Precalculus Question for my test tomorrow

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Anonymous

Precalculus Question for my test tomorrow 2016-01-28 19:40:04 Post No. 44264

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Precalculus Question for my test tomorrow 2016-01-28 19:40:04 Post No. 44264

[Report] Image search: [iqdb] [SauceNao] [Google]

I'm studying for my PreCalculus test tomorrow and my professor has proven to be very difficult to get a hold of (not answering emails). Here's the part I understand:

Determine whether the equation represents y as a function of x:

x2 + y2= 4

y2 = 4 - x2

__ _____

√y2 = √4 - x2

_____

y = ± √4 - x2

So in this case, y is not a function of x because it has two possible values.

Here's the part I don't understand:

Determine whether the equation represents y as a function of x:

_____

y =√16 - x2

So in this first case, it's pretty easy. Y is not a function of x because there's two possible answers for 4 - x2 . -22 or 22 both equal four. In the second example, the textbook says that:

_____

y =√16 - x2

IS a function but doesn't show why. Can someone explain why? Doesn't the square root of 16 - X2 also give two solutions? Couldn't the square root of 16 be -42 or 42?

Plz halp 4chan

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oh fuck, it didn't post the superscript.

It should be

"x^2 + y^2= 4

y^2 = 4 - x^2

√y^2 = √4 - x^2

y = ± √4 - x^2"

..

"y =√16 - x^2

So in this first case, it's pretty easy. Y is not a function of x because there's two possible answers for 4 - x^2 . -2^2 or 2^2 both equal four. In the second example, the textbook says that:

y =√16 - x^2"

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>>44265

Can you just take a picture of the page in the textbook?

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>>44270

Yeah one sec.

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This is the equation.

Is y a function of x?

The answer in the back of the book says it is, but that doesn't make any sense to be since the other example is considered not a function.

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This is the other example. It's considered NOT a function.

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>>44277

The other one, with the +/-, is not a function because there are two possible values of Y for given value X. It doesn't matter if two values of X would give the same Y, there just can't be two Y's for one X.

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>>44280

That I know.

What I don't understand is that y =√16 - x^2 is considered a function.

It reduces to y = +/- √16 - x^2 , doesn't it?

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Can no one halp me :(

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>>44294

Can you explain more? I'm lost.

Sorry.

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>>44297

A function is when there is only one value of y for a given value of x like>>44280 said. If you were to break y = +/- √16 - x^2 down, it would be y=+√16 - x^2 and y=-√16 - x^2. If you graph these two equations, it looks like a full circle with the positive equation being the top half like >>44277. To test the x has only one value of y, graph the equations and draw vertical lines. If you hit more than one point for each vertical line you draw, it is not a function. Imagine drawing a vertical line through a circle. You will always hit two points therefore it is not a function.

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>>44303

But my textbook says y = √16 - x^2 is a function. :(

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>>44305

Yes, and there's only one resulting y for each x, producing the semi-circle in the graph. The function doesn't reduce to +/- because you're not square rooting the y.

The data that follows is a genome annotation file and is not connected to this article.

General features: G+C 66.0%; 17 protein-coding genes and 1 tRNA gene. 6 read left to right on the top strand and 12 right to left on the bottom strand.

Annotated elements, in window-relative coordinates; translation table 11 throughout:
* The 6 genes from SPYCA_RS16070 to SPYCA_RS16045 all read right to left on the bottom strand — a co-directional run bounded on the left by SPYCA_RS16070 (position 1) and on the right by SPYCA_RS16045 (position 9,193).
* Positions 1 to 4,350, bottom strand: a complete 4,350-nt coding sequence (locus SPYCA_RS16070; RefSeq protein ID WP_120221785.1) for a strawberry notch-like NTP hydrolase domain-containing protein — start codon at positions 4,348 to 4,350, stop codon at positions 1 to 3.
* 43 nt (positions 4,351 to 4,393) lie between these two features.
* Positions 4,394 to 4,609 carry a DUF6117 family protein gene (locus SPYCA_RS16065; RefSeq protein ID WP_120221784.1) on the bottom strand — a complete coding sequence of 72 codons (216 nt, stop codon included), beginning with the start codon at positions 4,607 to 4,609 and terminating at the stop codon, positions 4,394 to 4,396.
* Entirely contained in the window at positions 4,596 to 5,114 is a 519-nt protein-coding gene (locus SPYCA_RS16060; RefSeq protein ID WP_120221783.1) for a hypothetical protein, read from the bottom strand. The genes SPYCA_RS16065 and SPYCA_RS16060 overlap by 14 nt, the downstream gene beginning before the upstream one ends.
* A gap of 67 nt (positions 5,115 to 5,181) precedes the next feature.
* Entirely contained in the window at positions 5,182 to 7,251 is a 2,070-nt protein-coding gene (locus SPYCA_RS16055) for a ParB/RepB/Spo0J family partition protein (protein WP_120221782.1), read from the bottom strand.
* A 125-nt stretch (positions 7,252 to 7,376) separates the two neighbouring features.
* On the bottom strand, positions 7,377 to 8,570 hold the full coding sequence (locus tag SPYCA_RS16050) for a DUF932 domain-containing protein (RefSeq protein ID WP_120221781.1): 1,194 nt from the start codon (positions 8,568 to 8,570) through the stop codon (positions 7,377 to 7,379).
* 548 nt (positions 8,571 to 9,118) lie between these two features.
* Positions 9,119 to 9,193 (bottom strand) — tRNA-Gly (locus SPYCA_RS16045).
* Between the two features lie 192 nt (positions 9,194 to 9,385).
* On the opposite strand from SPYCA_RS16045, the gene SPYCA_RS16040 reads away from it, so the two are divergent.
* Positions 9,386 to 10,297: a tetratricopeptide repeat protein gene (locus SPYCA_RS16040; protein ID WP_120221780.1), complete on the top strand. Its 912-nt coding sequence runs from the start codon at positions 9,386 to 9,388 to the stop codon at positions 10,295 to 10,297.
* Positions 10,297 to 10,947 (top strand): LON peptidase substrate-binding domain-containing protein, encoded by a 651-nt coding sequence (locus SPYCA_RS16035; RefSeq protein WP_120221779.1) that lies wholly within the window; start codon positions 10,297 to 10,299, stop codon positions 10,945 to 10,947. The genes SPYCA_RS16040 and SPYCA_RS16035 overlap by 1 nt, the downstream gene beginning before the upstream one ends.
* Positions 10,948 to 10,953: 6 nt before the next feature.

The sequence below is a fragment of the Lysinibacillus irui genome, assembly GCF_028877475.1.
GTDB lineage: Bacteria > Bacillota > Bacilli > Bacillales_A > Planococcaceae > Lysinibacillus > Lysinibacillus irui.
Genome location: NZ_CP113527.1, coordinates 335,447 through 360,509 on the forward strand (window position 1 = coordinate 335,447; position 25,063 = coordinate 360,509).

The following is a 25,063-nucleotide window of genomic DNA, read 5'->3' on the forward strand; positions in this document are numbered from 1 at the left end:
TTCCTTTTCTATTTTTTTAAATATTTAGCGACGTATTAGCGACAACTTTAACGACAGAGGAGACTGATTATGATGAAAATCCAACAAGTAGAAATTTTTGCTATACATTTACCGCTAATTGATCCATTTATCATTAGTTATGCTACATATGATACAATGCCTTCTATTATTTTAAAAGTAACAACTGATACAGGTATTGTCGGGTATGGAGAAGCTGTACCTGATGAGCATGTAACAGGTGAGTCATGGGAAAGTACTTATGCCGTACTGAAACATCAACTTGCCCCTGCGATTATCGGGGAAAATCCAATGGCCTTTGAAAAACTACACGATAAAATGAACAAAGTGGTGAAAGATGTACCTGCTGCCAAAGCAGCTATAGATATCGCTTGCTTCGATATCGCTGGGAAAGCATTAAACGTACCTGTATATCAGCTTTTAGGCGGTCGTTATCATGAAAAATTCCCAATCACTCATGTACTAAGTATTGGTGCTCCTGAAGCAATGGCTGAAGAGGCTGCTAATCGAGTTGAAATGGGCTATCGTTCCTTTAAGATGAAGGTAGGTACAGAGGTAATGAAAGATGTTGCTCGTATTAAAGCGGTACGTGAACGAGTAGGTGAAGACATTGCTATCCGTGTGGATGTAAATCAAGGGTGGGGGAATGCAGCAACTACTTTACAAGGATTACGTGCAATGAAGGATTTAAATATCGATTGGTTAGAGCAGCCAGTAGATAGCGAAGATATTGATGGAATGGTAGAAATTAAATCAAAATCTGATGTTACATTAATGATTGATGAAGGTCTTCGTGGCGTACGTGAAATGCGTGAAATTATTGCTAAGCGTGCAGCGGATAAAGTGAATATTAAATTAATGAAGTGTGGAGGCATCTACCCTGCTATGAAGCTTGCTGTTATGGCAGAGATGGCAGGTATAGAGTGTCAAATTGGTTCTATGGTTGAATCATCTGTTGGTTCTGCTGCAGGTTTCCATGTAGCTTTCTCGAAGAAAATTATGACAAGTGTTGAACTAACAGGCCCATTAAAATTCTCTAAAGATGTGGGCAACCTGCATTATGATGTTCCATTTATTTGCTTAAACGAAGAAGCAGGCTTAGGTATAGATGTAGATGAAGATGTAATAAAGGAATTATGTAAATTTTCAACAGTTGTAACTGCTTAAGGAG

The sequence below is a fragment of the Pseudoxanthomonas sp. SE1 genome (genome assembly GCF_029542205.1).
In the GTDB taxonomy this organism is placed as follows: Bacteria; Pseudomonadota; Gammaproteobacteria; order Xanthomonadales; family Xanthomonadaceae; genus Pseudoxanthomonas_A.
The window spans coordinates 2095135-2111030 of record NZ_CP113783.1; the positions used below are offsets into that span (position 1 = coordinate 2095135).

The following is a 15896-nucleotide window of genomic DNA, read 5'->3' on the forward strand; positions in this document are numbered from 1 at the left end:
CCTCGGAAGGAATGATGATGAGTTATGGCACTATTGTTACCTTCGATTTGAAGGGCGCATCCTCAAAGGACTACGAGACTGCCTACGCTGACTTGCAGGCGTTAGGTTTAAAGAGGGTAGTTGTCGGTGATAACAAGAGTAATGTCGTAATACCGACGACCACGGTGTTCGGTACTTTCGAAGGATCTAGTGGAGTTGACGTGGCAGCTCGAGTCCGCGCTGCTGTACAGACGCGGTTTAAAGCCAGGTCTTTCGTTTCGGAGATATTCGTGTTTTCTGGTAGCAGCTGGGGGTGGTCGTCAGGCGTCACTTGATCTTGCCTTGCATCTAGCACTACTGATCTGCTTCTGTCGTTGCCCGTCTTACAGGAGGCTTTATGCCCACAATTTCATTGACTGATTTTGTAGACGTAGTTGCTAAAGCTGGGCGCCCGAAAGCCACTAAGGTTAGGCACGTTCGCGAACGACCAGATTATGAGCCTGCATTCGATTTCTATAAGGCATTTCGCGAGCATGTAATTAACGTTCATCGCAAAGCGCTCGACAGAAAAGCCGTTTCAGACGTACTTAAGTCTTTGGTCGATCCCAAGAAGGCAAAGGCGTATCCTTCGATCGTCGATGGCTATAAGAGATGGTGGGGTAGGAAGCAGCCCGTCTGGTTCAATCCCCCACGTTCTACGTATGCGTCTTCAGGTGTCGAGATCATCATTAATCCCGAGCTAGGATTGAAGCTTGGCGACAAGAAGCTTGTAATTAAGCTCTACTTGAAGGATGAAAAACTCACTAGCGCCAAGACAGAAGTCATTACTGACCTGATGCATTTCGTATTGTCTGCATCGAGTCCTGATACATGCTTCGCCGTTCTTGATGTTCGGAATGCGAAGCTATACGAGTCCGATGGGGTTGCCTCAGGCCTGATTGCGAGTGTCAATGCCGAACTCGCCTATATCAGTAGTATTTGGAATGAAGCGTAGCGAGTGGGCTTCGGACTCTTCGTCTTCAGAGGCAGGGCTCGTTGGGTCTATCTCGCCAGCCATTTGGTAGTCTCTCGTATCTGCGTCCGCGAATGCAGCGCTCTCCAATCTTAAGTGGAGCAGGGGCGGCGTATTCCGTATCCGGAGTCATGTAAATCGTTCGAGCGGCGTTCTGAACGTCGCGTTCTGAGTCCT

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>>44305

Oops. Just replace all my 16 with 4.

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>>44308

I'm confused.

I understand that x (independent variable) cannot have multiple outputs for y (dependent variable) simply because, in order for y to be a function of x, a domain (y) has to have a one to one ratio of Y to X. Having more than one value would mean that an element in the domain (y) is ascribed to more than one element in x, and therefore isn't a function.

What I'm not getting is why these two are basically the exact same problem but one is a function and one isn't. What does not square rooting the y have to do with the fact that there's multiple values for x? I was always taught if there were multiple possible values for x then it isn't a function of y.

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>>44313

Are you trying to say that x is not a function of y or y is not a function of x?

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>>44317

The question is to determine whether the equation represents y as a function of x.

Search Results

A function obviously defines one variable in terms of another. The statement "y is a function of x" (denoted y = y(x)) means that y varies according to whatever value x takes on, so y is the dependent variable.

That's why point. If x has two values it can't be the case that y if a function of x because then it violates the definition of a function.

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>>44313

You're getting it backwards.

Multiple values of X can result in the same Y.

What you CAN'T have is a function where one value of X can give multiple values of Y.

This is the basis of the vertical line test. You're choosing one X, and if that X touches more than one value of Y on the graph, it's not a function.

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>>44321

Additionally, no, y =√16 - x^2 does not reduce to the +/-. Pic related.

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>>44324

Ok, let me make sure I'm understanding this correctly.

So what you're saying is that, in the case where y is a function of x, you can have different values for x so long as they result in the same y.

And because in the first example (x^2+y^2 = 4) we had to square root the y AND the x, we get plus or minus because we also squared y. In the case of y = √16 - x^2, we can have several x values but because we don't square root the y it's okay?

Am I understanding you clearly?